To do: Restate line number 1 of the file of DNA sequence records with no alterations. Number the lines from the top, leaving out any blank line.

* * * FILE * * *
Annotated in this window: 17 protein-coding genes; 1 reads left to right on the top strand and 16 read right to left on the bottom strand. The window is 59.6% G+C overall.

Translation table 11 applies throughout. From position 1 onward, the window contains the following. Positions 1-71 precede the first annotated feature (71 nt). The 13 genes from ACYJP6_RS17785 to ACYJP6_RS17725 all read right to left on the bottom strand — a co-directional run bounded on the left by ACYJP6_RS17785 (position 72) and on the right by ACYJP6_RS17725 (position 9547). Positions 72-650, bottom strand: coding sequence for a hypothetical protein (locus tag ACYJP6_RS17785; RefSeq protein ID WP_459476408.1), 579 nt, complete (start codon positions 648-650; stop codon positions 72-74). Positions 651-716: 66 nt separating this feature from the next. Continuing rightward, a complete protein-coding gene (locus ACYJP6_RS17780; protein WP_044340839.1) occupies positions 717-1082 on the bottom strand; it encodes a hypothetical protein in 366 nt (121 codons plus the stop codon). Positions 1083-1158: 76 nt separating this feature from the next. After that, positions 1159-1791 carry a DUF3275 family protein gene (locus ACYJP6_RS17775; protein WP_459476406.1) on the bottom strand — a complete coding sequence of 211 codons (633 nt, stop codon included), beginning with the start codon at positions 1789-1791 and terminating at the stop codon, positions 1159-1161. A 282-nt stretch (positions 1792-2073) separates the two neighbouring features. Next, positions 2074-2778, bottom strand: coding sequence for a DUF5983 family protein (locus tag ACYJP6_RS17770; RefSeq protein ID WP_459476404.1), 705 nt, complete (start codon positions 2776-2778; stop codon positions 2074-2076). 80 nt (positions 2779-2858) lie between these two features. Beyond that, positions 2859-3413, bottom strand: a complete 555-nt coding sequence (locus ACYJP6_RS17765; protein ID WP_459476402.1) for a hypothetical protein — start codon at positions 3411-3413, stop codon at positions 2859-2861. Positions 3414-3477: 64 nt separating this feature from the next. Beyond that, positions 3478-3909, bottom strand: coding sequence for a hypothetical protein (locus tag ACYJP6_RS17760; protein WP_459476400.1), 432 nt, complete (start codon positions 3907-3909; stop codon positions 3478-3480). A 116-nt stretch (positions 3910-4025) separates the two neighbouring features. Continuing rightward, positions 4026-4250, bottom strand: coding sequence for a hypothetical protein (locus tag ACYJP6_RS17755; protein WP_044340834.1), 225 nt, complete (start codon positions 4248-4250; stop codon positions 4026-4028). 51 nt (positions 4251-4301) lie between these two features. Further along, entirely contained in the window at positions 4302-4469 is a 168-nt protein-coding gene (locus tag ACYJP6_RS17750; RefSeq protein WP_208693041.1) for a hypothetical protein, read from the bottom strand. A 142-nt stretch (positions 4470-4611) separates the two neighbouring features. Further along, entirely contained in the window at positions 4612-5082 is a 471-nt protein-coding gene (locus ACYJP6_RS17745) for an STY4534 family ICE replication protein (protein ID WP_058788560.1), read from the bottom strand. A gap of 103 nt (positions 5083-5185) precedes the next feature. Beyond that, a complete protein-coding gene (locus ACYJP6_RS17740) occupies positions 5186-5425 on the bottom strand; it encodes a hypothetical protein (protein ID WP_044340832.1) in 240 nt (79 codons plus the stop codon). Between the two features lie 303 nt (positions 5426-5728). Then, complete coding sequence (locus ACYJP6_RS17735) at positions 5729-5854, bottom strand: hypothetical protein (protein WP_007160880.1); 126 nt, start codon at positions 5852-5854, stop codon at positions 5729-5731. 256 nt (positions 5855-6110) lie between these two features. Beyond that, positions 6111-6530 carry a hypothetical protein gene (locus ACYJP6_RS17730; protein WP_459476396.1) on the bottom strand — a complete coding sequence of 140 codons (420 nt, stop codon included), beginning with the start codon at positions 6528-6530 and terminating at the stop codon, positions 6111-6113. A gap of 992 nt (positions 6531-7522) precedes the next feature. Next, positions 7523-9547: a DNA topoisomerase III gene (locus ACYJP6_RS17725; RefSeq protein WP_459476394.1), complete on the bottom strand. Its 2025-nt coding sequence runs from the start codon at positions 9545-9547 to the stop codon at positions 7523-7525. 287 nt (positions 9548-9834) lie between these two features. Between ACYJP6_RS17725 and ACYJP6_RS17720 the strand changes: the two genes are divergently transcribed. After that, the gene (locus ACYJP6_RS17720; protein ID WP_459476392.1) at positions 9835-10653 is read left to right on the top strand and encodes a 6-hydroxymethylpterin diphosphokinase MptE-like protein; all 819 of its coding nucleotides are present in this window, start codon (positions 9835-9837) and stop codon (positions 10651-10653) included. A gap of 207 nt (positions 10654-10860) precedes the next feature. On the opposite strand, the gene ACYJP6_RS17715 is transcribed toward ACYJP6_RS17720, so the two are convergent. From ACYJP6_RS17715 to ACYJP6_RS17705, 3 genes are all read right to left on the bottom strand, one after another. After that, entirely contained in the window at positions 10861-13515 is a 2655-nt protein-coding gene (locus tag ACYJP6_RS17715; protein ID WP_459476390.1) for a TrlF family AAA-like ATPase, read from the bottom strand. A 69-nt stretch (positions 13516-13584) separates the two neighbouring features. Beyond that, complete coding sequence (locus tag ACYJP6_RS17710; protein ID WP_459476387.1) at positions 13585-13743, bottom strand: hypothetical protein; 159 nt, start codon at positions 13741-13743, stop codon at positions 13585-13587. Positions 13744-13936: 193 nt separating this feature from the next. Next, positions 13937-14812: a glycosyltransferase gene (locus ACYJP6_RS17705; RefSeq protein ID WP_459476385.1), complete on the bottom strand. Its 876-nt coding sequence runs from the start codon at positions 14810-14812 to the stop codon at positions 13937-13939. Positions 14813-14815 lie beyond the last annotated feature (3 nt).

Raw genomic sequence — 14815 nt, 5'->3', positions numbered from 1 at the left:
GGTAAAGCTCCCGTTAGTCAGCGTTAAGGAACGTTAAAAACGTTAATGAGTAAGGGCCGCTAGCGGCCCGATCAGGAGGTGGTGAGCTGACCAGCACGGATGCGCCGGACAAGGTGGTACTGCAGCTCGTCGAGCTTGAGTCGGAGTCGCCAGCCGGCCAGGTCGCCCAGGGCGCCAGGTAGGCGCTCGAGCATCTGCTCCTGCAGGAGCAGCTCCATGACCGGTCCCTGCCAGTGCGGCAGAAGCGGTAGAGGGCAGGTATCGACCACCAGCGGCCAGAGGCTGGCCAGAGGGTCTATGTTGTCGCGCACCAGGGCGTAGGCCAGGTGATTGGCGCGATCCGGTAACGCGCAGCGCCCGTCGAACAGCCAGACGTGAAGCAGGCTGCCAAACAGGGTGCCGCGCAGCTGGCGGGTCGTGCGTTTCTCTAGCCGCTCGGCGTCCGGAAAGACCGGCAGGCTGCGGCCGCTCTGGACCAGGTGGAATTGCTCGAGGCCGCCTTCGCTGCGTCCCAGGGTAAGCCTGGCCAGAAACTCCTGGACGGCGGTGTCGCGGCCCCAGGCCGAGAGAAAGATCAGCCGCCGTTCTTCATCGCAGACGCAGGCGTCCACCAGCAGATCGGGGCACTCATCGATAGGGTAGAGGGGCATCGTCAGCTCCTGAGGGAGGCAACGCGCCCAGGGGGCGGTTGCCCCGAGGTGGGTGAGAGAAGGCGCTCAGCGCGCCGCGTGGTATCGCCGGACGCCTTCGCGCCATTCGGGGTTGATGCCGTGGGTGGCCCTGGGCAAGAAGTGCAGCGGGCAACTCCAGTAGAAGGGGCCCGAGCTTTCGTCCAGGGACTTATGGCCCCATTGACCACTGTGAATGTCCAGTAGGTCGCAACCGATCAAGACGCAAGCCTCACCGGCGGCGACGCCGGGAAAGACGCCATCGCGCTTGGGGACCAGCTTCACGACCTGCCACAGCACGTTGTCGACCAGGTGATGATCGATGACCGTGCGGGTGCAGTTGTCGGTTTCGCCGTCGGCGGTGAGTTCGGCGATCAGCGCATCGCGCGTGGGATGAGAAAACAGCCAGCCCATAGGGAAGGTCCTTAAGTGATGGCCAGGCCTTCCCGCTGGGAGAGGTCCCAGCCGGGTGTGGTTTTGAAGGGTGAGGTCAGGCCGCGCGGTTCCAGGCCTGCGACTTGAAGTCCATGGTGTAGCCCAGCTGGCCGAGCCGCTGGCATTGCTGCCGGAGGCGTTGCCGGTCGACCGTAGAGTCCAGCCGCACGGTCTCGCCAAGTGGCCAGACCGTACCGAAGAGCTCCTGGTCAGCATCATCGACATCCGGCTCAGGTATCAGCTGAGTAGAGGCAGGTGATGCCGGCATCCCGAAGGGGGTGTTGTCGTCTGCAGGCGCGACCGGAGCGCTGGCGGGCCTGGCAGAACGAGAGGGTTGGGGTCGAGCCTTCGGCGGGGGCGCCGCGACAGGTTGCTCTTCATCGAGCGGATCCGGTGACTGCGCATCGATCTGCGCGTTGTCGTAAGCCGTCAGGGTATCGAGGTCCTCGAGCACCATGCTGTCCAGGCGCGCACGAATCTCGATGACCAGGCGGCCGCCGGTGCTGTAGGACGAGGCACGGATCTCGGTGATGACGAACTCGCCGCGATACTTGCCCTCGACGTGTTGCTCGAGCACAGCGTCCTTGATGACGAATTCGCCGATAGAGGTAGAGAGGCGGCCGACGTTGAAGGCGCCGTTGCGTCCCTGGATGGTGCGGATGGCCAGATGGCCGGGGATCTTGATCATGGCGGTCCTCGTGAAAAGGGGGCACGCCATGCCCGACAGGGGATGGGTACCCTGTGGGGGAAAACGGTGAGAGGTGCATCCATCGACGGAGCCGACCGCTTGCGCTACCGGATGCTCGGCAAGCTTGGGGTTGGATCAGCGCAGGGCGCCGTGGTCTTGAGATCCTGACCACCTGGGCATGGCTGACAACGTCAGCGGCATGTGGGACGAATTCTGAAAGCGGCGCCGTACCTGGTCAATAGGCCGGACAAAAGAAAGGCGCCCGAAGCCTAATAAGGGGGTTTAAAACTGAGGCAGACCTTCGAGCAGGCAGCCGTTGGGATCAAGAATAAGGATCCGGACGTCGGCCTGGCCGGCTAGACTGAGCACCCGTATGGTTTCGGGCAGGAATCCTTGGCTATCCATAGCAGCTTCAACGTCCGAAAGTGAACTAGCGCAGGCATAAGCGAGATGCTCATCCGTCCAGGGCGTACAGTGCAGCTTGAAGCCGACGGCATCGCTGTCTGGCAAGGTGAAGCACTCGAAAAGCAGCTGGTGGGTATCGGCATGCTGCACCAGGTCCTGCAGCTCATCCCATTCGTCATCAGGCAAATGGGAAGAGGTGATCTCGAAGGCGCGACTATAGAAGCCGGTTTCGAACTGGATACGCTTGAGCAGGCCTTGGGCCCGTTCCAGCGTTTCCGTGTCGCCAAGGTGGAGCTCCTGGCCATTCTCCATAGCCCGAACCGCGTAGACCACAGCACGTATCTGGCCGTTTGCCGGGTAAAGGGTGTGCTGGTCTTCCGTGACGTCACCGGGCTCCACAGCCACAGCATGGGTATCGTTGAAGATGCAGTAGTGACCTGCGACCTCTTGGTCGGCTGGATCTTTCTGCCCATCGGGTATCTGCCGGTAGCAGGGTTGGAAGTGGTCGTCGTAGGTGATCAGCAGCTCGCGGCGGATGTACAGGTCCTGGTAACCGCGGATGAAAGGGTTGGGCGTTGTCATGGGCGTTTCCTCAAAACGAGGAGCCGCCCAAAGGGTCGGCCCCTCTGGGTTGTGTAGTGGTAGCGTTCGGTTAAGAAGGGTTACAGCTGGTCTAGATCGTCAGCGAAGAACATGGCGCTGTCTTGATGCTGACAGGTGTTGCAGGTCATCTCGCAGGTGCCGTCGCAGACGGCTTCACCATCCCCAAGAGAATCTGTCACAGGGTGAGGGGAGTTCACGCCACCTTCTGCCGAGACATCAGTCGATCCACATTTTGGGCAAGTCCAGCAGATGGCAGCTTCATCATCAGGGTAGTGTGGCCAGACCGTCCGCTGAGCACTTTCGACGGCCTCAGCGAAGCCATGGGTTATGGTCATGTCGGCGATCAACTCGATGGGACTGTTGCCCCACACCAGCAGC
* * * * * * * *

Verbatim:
Annotated in this window: 17 protein-coding genes; 1 reads left to right on the top strand and 16 read right to left on the bottom strand. The window is 59.6% G+C overall.